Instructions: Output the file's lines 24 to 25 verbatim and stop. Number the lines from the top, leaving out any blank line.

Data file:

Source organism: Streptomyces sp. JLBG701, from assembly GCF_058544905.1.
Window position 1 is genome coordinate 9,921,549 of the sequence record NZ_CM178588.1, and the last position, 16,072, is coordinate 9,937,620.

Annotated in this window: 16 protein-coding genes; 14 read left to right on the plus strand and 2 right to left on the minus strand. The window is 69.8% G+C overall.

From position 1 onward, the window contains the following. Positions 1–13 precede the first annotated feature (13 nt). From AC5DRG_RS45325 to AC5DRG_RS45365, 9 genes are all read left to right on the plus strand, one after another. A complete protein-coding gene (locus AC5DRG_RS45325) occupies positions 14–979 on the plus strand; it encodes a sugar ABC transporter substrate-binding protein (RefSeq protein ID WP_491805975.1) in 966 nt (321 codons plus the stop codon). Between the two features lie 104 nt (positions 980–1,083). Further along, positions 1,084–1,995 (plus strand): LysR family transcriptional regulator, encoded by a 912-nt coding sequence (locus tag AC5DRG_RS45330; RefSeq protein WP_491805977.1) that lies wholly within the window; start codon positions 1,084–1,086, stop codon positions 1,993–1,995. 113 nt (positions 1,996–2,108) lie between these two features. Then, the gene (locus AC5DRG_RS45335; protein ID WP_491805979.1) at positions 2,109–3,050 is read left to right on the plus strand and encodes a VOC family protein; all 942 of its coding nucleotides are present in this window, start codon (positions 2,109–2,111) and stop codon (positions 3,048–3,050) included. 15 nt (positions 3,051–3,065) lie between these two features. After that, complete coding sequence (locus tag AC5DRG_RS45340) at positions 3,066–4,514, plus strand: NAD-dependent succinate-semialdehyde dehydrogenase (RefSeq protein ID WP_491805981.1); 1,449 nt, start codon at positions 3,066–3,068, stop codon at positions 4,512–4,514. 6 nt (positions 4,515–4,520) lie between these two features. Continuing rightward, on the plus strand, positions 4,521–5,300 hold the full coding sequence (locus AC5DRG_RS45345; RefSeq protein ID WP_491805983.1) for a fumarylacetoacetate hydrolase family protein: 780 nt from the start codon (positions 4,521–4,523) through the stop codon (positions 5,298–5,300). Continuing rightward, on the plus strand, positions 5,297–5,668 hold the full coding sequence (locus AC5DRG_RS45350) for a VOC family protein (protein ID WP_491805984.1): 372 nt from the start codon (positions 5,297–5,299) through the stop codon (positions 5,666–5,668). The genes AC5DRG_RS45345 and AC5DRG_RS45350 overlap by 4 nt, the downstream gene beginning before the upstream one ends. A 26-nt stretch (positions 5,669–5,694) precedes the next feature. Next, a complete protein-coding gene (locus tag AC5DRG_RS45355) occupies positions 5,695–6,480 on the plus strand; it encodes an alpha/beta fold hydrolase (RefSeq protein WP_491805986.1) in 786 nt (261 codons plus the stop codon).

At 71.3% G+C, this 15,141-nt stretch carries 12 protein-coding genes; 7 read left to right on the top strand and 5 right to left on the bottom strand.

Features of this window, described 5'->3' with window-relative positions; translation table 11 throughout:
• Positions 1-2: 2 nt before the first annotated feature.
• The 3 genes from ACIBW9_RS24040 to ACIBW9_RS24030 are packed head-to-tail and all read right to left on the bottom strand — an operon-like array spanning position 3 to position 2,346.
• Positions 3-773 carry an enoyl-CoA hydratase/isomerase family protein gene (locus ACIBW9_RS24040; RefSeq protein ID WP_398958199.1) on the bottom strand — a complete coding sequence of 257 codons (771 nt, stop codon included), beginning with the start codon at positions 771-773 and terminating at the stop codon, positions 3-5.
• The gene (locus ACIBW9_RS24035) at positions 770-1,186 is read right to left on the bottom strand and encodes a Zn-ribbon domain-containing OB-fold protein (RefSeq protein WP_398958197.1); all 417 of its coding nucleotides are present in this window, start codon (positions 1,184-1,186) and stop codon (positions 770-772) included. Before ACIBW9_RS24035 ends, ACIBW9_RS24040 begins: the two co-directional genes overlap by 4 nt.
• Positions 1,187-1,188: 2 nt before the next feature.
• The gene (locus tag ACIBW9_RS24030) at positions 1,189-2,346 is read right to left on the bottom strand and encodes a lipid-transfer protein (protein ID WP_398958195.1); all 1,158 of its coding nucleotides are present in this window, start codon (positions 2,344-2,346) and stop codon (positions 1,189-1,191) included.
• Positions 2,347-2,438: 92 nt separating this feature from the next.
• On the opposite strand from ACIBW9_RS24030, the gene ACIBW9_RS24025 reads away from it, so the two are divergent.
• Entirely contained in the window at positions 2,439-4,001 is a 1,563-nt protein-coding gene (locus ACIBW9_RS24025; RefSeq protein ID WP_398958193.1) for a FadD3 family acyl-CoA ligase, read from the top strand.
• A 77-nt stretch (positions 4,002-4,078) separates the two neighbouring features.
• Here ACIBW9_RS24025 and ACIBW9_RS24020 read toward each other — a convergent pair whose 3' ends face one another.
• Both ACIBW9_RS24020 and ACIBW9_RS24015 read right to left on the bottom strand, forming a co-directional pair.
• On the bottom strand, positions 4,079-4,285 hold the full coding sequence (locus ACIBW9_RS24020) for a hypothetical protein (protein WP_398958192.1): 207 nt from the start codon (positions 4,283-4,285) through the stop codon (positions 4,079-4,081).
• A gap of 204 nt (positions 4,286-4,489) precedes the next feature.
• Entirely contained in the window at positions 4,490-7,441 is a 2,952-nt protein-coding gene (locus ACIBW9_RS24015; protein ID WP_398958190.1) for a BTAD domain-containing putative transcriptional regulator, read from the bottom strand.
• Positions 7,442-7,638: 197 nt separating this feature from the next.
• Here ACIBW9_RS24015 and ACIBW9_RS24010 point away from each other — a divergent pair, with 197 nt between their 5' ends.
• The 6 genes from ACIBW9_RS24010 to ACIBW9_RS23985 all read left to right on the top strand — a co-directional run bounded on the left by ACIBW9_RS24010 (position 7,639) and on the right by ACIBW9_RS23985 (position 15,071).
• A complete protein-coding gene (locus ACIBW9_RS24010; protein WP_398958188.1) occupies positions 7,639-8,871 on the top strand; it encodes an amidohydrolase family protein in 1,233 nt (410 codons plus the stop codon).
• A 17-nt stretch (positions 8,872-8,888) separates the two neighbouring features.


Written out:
• The 6 genes from ACIBW9_RS24010 to ACIBW9_RS23985 all read left to right on the top strand — a co-directional run bounded on the left by ACIBW9_RS24010 (position 7,639) and on the right by ACIBW9_RS23985 (position 15,071).
• A complete protein-coding gene (locus ACIBW9_RS24010; protein WP_398958188.1) occupies positions 7,639-8,871 on the top strand; it encodes an amidohydrolase family protein in 1,233 nt (410 codons plus the stop codon).